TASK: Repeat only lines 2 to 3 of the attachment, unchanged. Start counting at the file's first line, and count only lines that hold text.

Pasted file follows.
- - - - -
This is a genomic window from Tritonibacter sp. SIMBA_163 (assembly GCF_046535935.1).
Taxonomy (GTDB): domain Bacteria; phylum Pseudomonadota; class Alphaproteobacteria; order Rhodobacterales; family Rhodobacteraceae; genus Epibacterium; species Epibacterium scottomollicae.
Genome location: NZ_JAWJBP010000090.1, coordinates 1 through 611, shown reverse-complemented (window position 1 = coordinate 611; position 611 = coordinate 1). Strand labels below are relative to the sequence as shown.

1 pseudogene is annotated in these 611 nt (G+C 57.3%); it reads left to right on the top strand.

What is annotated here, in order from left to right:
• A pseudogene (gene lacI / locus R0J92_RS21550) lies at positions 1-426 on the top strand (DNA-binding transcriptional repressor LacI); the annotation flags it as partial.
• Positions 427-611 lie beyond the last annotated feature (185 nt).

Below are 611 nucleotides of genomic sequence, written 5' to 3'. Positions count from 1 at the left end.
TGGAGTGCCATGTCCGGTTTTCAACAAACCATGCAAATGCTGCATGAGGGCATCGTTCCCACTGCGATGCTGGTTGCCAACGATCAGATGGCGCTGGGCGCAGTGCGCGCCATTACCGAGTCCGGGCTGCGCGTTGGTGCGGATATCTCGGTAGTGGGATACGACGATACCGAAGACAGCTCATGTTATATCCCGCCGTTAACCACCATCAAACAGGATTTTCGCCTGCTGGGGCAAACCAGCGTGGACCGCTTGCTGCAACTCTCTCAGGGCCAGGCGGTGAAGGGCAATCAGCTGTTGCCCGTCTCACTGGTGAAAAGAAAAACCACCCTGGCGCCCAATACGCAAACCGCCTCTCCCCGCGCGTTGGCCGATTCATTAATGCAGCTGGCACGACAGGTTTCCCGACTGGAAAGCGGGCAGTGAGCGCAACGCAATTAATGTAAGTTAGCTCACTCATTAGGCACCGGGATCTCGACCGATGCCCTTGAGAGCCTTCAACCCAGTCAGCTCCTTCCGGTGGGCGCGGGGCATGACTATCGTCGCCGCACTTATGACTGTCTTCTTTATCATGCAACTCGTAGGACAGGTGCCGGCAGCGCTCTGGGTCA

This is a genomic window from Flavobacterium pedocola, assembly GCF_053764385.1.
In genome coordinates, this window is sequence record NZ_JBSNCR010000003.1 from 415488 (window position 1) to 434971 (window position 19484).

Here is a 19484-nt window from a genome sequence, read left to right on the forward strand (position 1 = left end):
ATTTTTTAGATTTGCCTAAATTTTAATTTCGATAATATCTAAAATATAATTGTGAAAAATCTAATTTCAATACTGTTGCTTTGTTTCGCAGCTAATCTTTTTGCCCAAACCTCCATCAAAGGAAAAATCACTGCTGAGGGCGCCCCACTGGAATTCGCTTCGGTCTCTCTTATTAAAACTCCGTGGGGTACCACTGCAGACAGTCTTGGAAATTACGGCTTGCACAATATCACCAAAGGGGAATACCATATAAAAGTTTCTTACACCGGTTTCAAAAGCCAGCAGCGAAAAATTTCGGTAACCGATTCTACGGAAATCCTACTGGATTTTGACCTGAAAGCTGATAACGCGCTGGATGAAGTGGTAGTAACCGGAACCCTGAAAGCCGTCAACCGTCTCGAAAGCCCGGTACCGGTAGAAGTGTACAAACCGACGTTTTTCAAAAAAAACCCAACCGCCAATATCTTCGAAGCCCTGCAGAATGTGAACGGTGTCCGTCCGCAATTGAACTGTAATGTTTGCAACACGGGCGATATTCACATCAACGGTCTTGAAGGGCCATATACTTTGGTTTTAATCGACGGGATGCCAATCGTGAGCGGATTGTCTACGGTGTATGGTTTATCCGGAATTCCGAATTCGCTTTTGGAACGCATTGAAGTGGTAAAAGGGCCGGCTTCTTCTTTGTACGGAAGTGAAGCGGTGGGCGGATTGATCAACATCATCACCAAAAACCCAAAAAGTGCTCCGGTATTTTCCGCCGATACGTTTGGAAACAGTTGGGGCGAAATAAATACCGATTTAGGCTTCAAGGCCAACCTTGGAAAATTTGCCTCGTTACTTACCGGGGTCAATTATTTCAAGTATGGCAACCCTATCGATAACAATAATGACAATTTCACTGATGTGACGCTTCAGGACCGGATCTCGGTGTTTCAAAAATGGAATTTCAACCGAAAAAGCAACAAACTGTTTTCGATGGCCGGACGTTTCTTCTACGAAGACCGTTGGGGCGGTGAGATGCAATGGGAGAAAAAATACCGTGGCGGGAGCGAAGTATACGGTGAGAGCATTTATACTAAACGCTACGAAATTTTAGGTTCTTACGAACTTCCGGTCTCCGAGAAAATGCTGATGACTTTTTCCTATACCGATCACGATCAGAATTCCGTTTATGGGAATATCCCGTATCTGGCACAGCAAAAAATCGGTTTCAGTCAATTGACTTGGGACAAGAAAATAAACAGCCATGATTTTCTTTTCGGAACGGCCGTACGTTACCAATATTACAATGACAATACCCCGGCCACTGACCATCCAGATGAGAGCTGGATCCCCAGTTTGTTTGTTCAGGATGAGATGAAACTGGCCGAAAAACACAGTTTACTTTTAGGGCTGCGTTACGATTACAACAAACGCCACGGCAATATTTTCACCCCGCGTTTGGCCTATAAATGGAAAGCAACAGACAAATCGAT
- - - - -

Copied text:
Taxonomy (GTDB): domain Bacteria; phylum Pseudomonadota; class Alphaproteobacteria; order Rhodobacterales; family Rhodobacteraceae; genus Epibacterium; species Epibacterium scottomollicae.
Genome location: NZ_JAWJBP010000090.1, coordinates 1 through 611, shown reverse-complemented (window position 1 = coordinate 611; position 611 = coordinate 1). Strand labels below are relative to the sequence as shown.